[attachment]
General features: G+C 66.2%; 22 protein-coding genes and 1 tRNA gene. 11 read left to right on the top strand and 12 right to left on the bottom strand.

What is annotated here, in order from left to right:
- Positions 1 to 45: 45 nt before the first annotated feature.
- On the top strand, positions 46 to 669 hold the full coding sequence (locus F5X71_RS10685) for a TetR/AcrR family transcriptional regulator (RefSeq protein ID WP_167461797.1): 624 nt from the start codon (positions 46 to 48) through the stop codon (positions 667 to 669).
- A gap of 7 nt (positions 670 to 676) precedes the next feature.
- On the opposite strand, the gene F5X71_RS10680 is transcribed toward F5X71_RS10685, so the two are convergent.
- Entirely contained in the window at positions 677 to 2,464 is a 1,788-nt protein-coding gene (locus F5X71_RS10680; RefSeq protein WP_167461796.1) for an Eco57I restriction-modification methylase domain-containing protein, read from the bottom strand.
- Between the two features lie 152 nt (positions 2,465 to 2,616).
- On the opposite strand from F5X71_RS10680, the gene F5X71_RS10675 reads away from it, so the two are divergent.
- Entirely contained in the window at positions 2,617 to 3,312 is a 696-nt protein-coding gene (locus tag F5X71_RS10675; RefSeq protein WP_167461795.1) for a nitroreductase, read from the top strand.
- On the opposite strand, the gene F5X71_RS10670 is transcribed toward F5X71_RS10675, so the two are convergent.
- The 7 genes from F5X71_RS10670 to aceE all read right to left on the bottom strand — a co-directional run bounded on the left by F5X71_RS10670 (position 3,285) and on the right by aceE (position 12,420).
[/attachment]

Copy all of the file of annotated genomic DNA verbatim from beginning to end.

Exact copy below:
General features: G+C 66.2%; 22 protein-coding genes and 1 tRNA gene. 11 read left to right on the top strand and 12 right to left on the bottom strand.

What is annotated here, in order from left to right:
- Positions 1 to 45: 45 nt before the first annotated feature.
- On the top strand, positions 46 to 669 hold the full coding sequence (locus F5X71_RS10685) for a TetR/AcrR family transcriptional regulator (RefSeq protein ID WP_167461797.1): 624 nt from the start codon (positions 46 to 48) through the stop codon (positions 667 to 669).
- A gap of 7 nt (positions 670 to 676) precedes the next feature.
- On the opposite strand, the gene F5X71_RS10680 is transcribed toward F5X71_RS10685, so the two are convergent.
- Entirely contained in the window at positions 677 to 2,464 is a 1,788-nt protein-coding gene (locus F5X71_RS10680; RefSeq protein WP_167461796.1) for an Eco57I restriction-modification methylase domain-containing protein, read from the bottom strand.
- Between the two features lie 152 nt (positions 2,465 to 2,616).
- On the opposite strand from F5X71_RS10680, the gene F5X71_RS10675 reads away from it, so the two are divergent.
- Entirely contained in the window at positions 2,617 to 3,312 is a 696-nt protein-coding gene (locus tag F5X71_RS10675; RefSeq protein WP_167461795.1) for a nitroreductase, read from the top strand.
- On the opposite strand, the gene F5X71_RS10670 is transcribed toward F5X71_RS10675, so the two are convergent.
- The 7 genes from F5X71_RS10670 to aceE all read right to left on the bottom strand — a co-directional run bounded on the left by F5X71_RS10670 (position 3,285) and on the right by aceE (position 12,420).